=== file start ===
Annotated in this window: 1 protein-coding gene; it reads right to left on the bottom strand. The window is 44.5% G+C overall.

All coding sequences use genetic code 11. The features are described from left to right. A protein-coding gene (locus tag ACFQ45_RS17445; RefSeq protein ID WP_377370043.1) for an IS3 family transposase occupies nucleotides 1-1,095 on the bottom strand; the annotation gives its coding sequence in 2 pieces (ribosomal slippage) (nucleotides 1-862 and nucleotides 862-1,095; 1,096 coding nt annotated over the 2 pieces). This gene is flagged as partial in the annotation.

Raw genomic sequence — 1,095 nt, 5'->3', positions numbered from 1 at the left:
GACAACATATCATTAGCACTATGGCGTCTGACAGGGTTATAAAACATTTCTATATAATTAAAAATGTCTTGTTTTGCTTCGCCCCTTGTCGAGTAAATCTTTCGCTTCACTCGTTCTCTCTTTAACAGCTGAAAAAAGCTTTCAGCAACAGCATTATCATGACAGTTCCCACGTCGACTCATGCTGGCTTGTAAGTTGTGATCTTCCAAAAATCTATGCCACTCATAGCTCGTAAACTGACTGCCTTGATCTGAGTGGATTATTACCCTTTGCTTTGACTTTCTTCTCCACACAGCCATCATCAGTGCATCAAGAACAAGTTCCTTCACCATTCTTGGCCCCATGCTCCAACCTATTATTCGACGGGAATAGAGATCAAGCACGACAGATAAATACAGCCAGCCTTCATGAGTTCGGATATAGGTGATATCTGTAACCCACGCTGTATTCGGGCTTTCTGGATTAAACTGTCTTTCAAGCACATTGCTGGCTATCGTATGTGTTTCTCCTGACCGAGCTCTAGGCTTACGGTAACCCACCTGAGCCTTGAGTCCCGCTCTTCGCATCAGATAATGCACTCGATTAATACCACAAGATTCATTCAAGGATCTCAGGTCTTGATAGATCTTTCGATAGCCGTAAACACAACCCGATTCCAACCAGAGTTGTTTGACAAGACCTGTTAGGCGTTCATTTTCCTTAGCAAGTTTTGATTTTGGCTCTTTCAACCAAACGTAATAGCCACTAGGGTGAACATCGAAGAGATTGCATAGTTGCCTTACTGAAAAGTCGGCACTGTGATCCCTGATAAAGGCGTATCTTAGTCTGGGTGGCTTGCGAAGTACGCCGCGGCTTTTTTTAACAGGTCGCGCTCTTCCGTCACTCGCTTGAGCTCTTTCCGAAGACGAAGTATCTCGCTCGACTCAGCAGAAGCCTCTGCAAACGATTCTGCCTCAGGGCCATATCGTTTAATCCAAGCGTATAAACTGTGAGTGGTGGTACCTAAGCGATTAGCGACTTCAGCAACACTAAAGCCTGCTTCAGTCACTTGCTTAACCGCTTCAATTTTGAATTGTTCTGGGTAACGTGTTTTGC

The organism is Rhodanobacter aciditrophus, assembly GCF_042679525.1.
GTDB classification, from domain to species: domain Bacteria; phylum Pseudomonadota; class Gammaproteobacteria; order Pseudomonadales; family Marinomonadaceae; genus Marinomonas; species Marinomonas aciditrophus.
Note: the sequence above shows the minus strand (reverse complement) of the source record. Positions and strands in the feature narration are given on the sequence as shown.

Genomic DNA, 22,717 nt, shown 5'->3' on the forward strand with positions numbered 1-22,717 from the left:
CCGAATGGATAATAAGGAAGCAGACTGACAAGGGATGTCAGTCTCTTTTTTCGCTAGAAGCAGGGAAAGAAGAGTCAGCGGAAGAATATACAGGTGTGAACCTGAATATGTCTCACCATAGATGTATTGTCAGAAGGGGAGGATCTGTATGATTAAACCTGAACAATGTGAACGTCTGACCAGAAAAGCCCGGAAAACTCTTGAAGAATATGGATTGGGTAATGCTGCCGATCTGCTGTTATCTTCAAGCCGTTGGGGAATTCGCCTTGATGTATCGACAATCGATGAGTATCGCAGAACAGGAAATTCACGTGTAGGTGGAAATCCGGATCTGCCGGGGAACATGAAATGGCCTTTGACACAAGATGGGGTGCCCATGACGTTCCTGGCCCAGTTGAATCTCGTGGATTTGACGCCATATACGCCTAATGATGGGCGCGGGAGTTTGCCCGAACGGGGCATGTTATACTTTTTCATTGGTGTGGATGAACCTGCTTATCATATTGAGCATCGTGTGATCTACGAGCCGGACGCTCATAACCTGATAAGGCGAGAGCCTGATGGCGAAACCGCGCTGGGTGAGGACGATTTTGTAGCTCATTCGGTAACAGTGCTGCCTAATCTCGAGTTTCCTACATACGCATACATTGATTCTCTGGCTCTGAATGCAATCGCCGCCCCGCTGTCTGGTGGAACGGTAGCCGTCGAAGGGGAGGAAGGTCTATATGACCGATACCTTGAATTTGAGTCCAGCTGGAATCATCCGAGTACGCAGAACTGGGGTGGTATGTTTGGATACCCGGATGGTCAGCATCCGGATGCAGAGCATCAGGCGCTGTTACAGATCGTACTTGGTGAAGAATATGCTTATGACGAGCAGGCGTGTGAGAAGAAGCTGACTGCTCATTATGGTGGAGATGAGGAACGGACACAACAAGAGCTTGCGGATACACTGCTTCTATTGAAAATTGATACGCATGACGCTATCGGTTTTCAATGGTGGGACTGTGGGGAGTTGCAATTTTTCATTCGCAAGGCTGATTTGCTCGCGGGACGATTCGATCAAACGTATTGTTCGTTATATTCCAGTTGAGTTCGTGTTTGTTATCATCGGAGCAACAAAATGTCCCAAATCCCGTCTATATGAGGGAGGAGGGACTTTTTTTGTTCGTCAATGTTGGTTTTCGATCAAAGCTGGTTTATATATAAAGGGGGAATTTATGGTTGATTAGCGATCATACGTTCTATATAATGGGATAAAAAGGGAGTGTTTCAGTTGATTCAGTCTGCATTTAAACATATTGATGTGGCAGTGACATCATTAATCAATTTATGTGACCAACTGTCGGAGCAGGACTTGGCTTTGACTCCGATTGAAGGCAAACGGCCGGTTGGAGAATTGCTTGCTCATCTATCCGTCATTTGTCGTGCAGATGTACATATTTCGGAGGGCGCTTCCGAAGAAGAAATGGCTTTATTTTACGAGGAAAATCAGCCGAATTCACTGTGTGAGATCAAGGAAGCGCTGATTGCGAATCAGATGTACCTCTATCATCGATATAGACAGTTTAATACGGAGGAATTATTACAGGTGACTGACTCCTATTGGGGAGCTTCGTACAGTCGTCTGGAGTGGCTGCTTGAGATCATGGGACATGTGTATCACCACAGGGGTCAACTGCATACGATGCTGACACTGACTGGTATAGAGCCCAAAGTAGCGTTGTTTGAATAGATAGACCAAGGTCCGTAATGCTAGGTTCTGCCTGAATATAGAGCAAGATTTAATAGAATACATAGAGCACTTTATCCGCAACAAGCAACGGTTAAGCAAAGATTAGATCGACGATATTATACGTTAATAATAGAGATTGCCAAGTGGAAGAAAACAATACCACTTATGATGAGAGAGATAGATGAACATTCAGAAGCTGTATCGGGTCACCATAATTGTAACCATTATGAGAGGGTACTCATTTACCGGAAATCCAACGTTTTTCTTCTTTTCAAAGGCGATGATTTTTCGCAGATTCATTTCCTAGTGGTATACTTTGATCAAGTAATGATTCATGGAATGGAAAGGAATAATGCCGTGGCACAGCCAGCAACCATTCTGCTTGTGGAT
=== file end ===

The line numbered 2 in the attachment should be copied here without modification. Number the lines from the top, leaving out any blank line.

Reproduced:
All coding sequences use genetic code 11. The features are described from left to right. A protein-coding gene (locus tag ACFQ45_RS17445; RefSeq protein ID WP_377370043.1) for an IS3 family transposase occupies nucleotides 1-1,095 on the bottom strand; the annotation gives its coding sequence in 2 pieces (ribosomal slippage) (nucleotides 1-862 and nucleotides 862-1,095; 1,096 coding nt annotated over the 2 pieces). This gene is flagged as partial in the annotation.